Frio, Karnes, La Salle, and Medina counties in Texas have recently issued invasion declarations, echoing the sentiment of growing concern over border security. These four counties join a movement of the local administrations of dozens of other counties in the Lone Star State striving to maintain safety and sovereignty in their jurisdictions amid the ongoing crisis.
Newly elected Atascosa County Judge Weldon Cude leads the latest surge of counties declaring an invasion, creating a coalition to rally other counties into action. Before his election, Cude was a county commissioner, serving six terms and representing a largely Republican-voting, majority-Hispanic population south of San Antonio.
Four more Texas counties declare invasion at southern border, support Gov. Abbott's plan | Just The News https://t.co/uITOnqyCJV
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Cude, expressing bewilderment at the hesitation of other counties, told The Center Square, “If you have people from all over the world coming into your county by bus, plane, or smuggling people and drugs, why wouldn’t you declare an invasion?”
This movement has seen strong momentum since Kinney County first issued a disaster declaration in April 2021. Over 50 counties have since made similar declarations, citing the border crisis as the root cause. The coalition seeks “to promote the common goal of safety, security, and well-being of their residents,” using all legal means to curb the crisis.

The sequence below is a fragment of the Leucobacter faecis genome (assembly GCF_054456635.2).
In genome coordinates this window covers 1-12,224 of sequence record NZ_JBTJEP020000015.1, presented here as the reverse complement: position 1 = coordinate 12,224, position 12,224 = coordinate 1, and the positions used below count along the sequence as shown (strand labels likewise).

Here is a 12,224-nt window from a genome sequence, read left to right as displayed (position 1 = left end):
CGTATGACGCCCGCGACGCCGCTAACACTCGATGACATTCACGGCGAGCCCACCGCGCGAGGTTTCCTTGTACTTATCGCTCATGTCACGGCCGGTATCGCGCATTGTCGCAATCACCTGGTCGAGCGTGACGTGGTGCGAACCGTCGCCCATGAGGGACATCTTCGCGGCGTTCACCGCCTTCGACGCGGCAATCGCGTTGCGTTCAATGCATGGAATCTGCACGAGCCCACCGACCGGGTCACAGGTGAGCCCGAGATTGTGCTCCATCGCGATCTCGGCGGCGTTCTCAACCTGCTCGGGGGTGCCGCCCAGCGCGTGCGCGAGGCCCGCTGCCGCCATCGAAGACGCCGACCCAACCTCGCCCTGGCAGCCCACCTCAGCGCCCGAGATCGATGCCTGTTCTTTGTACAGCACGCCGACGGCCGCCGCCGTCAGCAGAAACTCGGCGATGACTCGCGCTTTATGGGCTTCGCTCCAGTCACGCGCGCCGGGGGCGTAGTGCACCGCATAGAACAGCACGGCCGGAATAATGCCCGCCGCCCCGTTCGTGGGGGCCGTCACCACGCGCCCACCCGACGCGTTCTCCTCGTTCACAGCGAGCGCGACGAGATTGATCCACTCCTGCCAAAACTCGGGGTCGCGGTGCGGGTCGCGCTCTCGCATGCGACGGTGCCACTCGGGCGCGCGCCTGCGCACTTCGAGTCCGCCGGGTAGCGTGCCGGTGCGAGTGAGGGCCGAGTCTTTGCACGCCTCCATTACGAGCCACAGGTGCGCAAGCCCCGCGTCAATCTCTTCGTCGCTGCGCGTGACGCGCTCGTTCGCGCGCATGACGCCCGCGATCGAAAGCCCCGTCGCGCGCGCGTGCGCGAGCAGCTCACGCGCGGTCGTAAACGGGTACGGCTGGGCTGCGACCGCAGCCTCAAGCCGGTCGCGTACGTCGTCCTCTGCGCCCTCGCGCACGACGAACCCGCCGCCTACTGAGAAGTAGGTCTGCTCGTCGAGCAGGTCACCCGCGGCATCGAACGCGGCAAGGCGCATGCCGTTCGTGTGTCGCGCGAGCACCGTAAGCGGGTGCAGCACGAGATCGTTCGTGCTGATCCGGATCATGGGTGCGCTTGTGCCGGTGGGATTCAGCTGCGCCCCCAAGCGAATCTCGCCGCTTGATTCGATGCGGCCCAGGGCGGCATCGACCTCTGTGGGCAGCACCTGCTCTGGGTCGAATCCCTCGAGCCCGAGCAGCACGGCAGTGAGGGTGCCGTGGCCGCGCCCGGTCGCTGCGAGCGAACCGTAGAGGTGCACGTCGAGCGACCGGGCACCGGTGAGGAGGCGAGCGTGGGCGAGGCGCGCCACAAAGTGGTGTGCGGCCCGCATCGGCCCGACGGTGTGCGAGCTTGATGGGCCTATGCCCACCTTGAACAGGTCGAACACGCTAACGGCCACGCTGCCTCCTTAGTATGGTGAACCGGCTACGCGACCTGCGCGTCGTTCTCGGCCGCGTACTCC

Each declaration holds steadfast to the belief that the responsibility for ‘domestic tranquility’ and the ‘common defense’ lies with the Federal Government, as outlined by the U.S. Constitution. These counties affirm their backing for Republican Gov. Greg Abbott’s commitment to securing the border under the legal authority vested in him by the Texas Constitution.
One year after the first invasion declarations, these counties grapple with cartel violence and pressing threats to their sovereignty. Brent Smith, Kinney County Attorney and author of the initial Declaration of Invasion emphasized the urgency of the situation, saying, “I don’t think words can adequately describe how it feels to lose the security and protection we once had.”
Kinney County Sheriff Brad Coe underscored the ongoing threat, referring to the influx of undocumented individuals as a “silent invasion” of military-age men.
Despite the ongoing crisis, Smith laments that “many of the conservative state leaders in the state legislature have not produced any meaningful results yet.” Still, he and his coalition continue to push for more robust border security measures, even as the influx of illegal entries into the U.S. has reportedly exceeded eight million people since the current presidential administration took office.
Goliad County Judge Mike Bennett summarized the prevailing sentiment among these Texas counties, maintaining, “We are losing our republic.” He implores other Texas county judges to present a united front to the governor and demonstrate their seriousness about “making a difference.”
The Texas counties’ call for defense against invasion demonstrates a firm stand for local sovereignty and support for Gov. Abbott’s border security plan. As these local administrations continue their fight against what they term an invasion, the call for stronger security and measures to curb this crisis grows louder.
Here’s a report from last year, when the first Texas counties began to declare the crisis as a border invasion formally: